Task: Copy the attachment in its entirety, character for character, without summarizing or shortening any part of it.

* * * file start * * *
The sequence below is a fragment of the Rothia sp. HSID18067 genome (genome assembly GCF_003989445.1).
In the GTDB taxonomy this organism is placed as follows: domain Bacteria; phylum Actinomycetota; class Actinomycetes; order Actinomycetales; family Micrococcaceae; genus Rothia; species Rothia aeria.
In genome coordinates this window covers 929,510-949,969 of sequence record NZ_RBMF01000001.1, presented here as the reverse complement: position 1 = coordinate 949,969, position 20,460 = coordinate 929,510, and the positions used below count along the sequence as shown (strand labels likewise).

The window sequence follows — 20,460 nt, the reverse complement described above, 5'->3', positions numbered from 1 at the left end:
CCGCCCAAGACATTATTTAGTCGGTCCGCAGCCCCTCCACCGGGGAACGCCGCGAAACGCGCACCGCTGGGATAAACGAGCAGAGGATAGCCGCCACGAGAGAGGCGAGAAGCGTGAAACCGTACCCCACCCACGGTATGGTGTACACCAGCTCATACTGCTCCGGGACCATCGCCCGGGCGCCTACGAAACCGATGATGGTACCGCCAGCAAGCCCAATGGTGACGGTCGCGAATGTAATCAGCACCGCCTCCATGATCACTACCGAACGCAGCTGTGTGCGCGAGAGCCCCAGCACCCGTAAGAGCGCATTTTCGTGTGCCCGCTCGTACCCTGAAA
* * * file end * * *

The sequence below is a fragment of the Rothia sp. HSID18067 genome (genome assembly GCF_003989445.1).
In the GTDB taxonomy this organism is placed as follows: domain Bacteria; phylum Actinomycetota; class Actinomycetes; order Actinomycetales; family Micrococcaceae; genus Rothia; species Rothia aeria.
In genome coordinates this window covers 929,510-949,969 of sequence record NZ_RBMF01000001.1, presented here as the reverse complement: position 1 = coordinate 949,969, position 20,460 = coordinate 929,510, and the positions used below count along the sequence as shown (strand labels likewise).

The window sequence follows — 20,460 nt, the reverse complement described above, 5'->3', positions numbered from 1 at the left end:
CCGCCCAAGACATTATTTAGTCGGTCCGCAGCCCCTCCACCGGGGAACGCCGCGAAACGCGCACCGCTGGGATAAACGAGCAGAGGATAGCCGCCACGAGAGAGGCGAGAAGCGTGAAACCGTACCCCACCCACGGTATGGTGTACACCAGCTCATACTGCTCCGGGACCATCGCCCGGGCGCCTACGAAACCGATGATGGTACCGCCAGCAAGCCCAATGGTGACGGTCGCGAATGTAATCAGCACCGCCTCCATGATCACTACCGAACGCAGCTGTGTGCGCGAGAGCCCCAGCACCCGTAAGAGCGCATTTTCGTGTGCCCGCTCGTACCCTGAAA